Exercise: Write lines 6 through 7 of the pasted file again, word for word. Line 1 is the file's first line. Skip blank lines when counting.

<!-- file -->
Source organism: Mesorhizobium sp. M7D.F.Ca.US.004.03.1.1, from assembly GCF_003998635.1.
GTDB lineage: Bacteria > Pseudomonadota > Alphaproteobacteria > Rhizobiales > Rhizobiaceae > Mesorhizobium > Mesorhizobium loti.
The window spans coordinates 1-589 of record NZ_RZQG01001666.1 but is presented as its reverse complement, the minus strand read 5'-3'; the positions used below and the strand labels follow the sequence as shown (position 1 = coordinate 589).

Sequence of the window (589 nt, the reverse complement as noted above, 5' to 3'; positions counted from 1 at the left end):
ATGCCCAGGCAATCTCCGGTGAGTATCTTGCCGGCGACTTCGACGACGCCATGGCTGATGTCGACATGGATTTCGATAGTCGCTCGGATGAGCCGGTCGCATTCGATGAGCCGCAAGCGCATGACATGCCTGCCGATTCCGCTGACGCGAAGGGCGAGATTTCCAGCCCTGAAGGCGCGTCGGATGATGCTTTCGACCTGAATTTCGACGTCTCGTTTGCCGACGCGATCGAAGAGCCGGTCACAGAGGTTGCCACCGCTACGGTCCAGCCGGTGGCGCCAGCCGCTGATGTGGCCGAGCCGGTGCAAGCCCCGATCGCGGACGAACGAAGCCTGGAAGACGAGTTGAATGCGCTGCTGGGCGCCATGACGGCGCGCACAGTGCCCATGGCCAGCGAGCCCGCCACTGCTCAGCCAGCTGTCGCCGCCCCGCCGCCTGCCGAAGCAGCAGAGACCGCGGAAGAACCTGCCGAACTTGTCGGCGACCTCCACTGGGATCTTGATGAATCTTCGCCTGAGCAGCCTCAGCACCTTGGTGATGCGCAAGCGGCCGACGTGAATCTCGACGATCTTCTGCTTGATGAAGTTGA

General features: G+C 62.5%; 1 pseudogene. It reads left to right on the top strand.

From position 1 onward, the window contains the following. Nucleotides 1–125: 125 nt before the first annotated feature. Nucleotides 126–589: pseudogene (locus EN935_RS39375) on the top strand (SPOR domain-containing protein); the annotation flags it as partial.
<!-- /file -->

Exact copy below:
General features: G+C 62.5%; 1 pseudogene. It reads left to right on the top strand.

From position 1 onward, the window contains the following. Nucleotides 1–125: 125 nt before the first annotated feature. Nucleotides 126–589: pseudogene (locus EN935_RS39375) on the top strand (SPOR domain-containing protein); the annotation flags it as partial.